I don’t have all actors with the same weapons. So one thing I am trying to do is depict the actors that were using certain weapons. If you equip your character with a weapon I have a picture for, the appropriate graphic becomes their new character portrait.

Because screens are fun, here are couple examples. Megan Spielhagen found a revolver in the haunted house (thanks, Megan!) and Chris had a Beretta. If you create a character and choose either one of them as the actor for your characters and give them those weapons, here is what you will see when you >look at them in-game, or if they are doing things that cause their portraits to show.

(You can click for the larger image.)

Cyberganked is being written in Hugo, and is really more of a character role-playing game than text adventure. No ETA on when I will be finished with it just yet. I have a “Cyberganked” tag on this website if you’d like to see past updates.

Cyberganked: Year One of Development Update!
Jun 27th, 2013 by Ice Cream Jonsey

Next week, I’ll have invested a year into Cyberganked. This is a good time to give an update and talk about what has gone right and wrong.

In 1998 I decided that I wanted to try making computer games. I checked out the text adventure language Inform and the Bard’s Tale Construction Set. Inform was (and is) a better environment for game creation. Though I would say I enjoyed text adventures and Character Role Playing Games (CRPGs) equally in my teens, the BT Construction Set wasn’t something you could do serious, new work in.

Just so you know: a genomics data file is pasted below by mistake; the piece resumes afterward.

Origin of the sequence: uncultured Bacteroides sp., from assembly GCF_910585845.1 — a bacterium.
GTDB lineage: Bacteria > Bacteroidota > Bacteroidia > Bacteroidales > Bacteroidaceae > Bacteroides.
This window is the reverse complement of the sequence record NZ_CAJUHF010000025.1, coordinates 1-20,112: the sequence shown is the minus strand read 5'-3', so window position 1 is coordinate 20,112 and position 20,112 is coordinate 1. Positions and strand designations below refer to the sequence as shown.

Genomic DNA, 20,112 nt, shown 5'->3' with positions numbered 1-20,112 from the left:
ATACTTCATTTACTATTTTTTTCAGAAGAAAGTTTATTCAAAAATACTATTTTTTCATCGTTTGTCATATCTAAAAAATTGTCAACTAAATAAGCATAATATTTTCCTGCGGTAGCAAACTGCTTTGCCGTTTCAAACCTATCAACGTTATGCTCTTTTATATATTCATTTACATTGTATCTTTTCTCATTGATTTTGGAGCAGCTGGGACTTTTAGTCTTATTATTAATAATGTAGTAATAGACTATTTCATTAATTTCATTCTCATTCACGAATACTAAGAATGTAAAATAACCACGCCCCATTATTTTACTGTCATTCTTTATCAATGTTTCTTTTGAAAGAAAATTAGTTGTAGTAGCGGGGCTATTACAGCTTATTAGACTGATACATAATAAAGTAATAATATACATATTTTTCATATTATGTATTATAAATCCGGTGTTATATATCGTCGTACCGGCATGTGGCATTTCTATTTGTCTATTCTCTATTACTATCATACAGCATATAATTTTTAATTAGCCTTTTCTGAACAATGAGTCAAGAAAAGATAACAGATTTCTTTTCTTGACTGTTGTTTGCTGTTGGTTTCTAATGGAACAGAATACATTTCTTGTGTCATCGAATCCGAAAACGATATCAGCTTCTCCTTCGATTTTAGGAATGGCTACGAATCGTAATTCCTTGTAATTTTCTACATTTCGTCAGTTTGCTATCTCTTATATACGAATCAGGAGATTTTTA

I continued making text adventures, switching from Inform to Hugo, because the tools, community and support were so good. Additionally, making a text adventure is simply easier than a CRPG, and there is more of an emphasis on writing.

Last year I had decided to research the possibility of making a CRPG using Hugo, the text adventure language I had grown familar with. I had demonstrated bits and pieces of RPG actions in some of my other text adventures: I’ve implemented turn-based combat in A Crimson Spring, Fallacy of Dawn and Cryptozookeeper. I’ve created lists of enemies and illustrated them. So, a lot of this I knew was possible. The big thing that concerned me was handling the names of a player’s characters.

This is the sort of use case I wanted to be available:

>shamino, drop gun
>snake, equip amiga
>look at karen

I wanted those names to be anything the player could think of. Or, I wanted the player to be able to create a name and have it added to Hugo’s internal dictionary. This proved possible – I implemented it over Labor Day, 2012. I can do full names and nicknames – unfortunately, the only non-awkward way to implement it is to make the nickname (no space or weird characters) be the one you use in-game.